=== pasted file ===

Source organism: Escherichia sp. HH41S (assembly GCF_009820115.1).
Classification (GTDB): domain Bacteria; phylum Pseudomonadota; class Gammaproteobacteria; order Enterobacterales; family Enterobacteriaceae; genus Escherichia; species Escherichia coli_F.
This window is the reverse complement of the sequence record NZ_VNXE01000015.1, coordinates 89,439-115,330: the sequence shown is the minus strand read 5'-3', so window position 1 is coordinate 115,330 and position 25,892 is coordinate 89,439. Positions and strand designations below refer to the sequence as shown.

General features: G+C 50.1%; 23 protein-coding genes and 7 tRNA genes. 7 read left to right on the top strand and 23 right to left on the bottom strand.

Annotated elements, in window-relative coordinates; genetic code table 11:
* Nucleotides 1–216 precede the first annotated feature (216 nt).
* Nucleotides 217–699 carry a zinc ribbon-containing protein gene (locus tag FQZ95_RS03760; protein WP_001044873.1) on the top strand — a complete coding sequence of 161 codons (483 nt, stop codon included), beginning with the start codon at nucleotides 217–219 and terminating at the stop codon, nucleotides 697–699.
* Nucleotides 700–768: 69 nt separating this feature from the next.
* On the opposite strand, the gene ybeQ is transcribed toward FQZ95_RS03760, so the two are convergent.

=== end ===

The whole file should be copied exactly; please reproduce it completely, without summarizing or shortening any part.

Source organism: Escherichia sp. HH41S (assembly GCF_009820115.1).
Classification (GTDB): domain Bacteria; phylum Pseudomonadota; class Gammaproteobacteria; order Enterobacterales; family Enterobacteriaceae; genus Escherichia; species Escherichia coli_F.
This window is the reverse complement of the sequence record NZ_VNXE01000015.1, coordinates 89,439-115,330: the sequence shown is the minus strand read 5'-3', so window position 1 is coordinate 115,330 and position 25,892 is coordinate 89,439. Positions and strand designations below refer to the sequence as shown.

General features: G+C 50.1%; 23 protein-coding genes and 7 tRNA genes. 7 read left to right on the top strand and 23 right to left on the bottom strand.

Annotated elements, in window-relative coordinates; genetic code table 11:
* Nucleotides 1–216 precede the first annotated feature (216 nt).
* Nucleotides 217–699 carry a zinc ribbon-containing protein gene (locus tag FQZ95_RS03760; protein WP_001044873.1) on the top strand — a complete coding sequence of 161 codons (483 nt, stop codon included), beginning with the start codon at nucleotides 217–219 and terminating at the stop codon, nucleotides 697–699.
* Nucleotides 700–768: 69 nt separating this feature from the next.
* On the opposite strand, the gene ybeQ is transcribed toward FQZ95_RS03760, so the two are convergent.